RE: [ssm] Igmpv3 - Experiment-1

"Stepping, Michael" <> Tue, 19 August 2003 07:53 UTC

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From: "Stepping, Michael" <>
Subject: RE: [ssm] Igmpv3 - Experiment-1
Date: Tue, 19 Aug 2003 09:51:54 +0200
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> - I want to know also whether this full state igmpv3  support is ethernet
> card
> vendor specific,means some vendor cards have this support and
> some may not.
> like 3c59x driver may have and 8139too realtek driver .does not have.

In modern up-to-date Operating Systems usually the Ethernet-Frame
is built in Software, means by a loadable driver. Therefore (Ethernet)
Hardware provides only a MAC-Interface (Medium Access Control).

You want to transmit a frame, let us say an RTP/UDP/IP frame.
Usually you built an application where it is your task to build
an RTP frame including RTP header. Then you ask the socket
to establish an UDP (Datagram) Socket and put this self-built frame
to the socket (so far nothing new, I assume).
Then usually the TCP/IP Kernel Driver catches this frame and adds
in this case the UDP header. After that the IP header is built in front.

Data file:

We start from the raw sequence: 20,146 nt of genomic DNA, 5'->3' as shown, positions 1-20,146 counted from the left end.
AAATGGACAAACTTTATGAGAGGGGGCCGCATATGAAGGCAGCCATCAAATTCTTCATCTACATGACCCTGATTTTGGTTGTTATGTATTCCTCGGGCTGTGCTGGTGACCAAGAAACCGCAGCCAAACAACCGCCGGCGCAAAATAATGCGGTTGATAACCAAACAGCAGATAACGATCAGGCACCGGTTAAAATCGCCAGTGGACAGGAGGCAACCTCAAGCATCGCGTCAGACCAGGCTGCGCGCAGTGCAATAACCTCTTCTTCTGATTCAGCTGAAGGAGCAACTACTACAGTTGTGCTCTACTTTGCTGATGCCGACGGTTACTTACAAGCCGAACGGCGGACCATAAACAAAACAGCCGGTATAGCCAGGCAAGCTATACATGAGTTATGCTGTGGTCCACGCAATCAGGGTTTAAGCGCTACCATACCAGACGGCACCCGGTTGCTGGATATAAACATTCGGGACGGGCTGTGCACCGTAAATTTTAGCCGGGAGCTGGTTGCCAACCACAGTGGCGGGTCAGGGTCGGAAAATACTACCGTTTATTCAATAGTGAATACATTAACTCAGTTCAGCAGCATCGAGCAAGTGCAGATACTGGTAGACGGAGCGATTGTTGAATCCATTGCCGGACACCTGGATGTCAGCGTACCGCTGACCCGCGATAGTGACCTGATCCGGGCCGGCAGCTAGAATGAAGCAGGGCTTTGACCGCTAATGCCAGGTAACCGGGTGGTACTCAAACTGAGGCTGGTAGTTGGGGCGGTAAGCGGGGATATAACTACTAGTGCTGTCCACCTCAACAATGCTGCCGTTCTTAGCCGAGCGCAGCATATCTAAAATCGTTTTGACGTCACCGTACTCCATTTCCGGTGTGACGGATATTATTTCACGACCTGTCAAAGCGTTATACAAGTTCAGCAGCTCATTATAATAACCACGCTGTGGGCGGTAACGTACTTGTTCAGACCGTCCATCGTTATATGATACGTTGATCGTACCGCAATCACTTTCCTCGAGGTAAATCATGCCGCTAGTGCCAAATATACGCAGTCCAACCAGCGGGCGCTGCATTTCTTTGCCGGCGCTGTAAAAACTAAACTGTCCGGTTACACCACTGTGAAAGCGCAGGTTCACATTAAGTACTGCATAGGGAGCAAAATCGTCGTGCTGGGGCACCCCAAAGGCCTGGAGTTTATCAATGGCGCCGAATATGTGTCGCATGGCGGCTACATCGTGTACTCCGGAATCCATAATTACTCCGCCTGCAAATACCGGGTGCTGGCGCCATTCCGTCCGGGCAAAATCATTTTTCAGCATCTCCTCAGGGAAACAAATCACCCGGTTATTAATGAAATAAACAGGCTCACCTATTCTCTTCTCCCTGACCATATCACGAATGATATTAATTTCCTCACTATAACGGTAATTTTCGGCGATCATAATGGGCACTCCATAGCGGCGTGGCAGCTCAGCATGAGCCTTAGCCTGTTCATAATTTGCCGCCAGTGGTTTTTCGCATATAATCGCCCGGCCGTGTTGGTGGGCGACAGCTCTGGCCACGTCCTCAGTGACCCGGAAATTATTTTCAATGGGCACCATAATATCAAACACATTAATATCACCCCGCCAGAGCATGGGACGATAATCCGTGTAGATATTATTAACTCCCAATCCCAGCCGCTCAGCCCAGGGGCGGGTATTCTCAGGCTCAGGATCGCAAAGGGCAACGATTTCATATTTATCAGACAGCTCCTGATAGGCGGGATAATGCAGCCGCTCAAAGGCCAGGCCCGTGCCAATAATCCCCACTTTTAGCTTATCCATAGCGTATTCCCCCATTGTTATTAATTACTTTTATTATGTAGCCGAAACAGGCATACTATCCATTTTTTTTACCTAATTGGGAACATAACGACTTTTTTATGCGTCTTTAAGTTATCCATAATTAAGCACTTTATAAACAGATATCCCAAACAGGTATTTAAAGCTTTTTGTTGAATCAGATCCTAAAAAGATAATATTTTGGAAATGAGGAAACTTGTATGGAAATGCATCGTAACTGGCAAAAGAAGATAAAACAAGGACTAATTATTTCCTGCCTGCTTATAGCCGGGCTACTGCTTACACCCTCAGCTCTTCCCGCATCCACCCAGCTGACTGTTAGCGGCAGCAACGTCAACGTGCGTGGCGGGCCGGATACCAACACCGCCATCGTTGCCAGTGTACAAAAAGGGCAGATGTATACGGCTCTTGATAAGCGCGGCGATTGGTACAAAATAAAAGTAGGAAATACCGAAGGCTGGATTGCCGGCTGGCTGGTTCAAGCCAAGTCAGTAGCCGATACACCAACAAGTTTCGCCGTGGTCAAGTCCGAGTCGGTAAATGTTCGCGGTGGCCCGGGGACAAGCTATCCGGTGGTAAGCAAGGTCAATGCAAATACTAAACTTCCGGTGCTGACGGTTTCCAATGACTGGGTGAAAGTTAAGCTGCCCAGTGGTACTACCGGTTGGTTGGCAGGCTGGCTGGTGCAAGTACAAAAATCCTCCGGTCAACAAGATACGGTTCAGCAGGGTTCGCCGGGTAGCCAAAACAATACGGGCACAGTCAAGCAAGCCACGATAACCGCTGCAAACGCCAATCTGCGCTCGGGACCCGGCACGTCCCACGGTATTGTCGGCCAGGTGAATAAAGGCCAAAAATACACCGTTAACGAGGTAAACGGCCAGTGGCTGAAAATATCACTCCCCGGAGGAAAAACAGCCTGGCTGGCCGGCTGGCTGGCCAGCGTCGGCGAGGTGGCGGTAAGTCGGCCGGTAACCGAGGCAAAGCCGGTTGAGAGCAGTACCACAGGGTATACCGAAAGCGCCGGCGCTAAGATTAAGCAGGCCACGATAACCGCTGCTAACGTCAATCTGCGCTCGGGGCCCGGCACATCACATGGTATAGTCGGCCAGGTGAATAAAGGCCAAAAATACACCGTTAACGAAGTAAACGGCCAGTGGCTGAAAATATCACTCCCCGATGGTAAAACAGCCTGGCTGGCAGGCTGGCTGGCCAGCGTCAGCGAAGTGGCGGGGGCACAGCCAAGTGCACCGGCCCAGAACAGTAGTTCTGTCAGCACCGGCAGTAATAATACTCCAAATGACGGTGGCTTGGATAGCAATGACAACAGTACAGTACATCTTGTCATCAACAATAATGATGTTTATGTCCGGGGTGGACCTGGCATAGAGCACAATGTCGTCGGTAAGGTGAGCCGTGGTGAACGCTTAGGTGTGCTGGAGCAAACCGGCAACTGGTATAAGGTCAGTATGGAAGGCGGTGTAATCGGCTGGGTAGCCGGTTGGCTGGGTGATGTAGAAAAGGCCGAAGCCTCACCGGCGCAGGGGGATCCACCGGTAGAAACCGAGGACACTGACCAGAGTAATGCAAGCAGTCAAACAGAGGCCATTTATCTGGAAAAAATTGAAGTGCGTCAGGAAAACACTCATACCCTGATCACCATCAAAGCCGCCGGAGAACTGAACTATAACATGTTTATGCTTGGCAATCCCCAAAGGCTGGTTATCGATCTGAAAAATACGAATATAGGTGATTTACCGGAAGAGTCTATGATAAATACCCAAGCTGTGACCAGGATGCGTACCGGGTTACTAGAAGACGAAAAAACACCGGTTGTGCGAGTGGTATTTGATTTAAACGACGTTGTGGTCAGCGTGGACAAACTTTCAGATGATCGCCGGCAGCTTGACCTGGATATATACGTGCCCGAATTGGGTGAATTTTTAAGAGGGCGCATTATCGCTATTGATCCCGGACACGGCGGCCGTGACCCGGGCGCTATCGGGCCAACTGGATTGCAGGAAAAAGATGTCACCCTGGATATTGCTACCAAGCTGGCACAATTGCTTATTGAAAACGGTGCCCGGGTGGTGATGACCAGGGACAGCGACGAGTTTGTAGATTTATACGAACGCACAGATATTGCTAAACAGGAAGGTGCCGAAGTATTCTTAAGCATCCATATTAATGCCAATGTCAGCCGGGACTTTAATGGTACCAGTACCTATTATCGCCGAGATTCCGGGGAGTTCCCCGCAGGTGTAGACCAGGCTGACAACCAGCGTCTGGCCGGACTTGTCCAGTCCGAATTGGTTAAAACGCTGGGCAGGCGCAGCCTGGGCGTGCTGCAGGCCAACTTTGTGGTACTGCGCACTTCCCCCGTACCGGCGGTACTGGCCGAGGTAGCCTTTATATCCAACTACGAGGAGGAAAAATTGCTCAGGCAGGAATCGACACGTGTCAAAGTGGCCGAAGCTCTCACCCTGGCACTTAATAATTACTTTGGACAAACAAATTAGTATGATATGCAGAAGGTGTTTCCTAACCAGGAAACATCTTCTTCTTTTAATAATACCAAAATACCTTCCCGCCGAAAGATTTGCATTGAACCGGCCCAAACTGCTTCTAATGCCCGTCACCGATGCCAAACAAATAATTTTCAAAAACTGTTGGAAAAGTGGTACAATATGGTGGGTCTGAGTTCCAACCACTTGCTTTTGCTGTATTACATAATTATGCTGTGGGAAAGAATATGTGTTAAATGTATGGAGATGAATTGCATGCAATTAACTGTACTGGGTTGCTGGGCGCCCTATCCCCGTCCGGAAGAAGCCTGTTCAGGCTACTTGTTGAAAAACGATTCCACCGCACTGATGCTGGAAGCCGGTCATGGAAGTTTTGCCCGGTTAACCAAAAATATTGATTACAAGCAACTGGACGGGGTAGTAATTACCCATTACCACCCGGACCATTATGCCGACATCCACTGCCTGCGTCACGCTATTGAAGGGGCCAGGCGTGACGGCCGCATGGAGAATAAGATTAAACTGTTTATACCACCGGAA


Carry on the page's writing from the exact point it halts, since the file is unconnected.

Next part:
Now nearly all Operating Systems have built-in a tool with the meaning
"Protocol Manager".
This Protocol Manager manages now that your IP frame is
diverted to the correct netcard. The netcard provides access by the MAC
(In MS Windows OS this is a part of the NDIS (Network Describing
Interface Specification) interface, in Novell this interface is called ODI,
for Linux
I need a hint.)
Usually the netcard driver adds the protocol specific headers and the
netcard hardware adds the necessary checksums and introductions (PLLs...).

That was a long story. The result: In the last 15 years the netcards
provided more or less a raw access. It is easier to exchange a piece of
than exchanging a monolithic netcard.
So, IGMP is a topic of the IP stack and is not influenced by your netcard.
(Of course there could be bugs in the software that do not initialize the
netcard correct or set filters for the several frames wrong or ....)

If I am wrong, please correct me.


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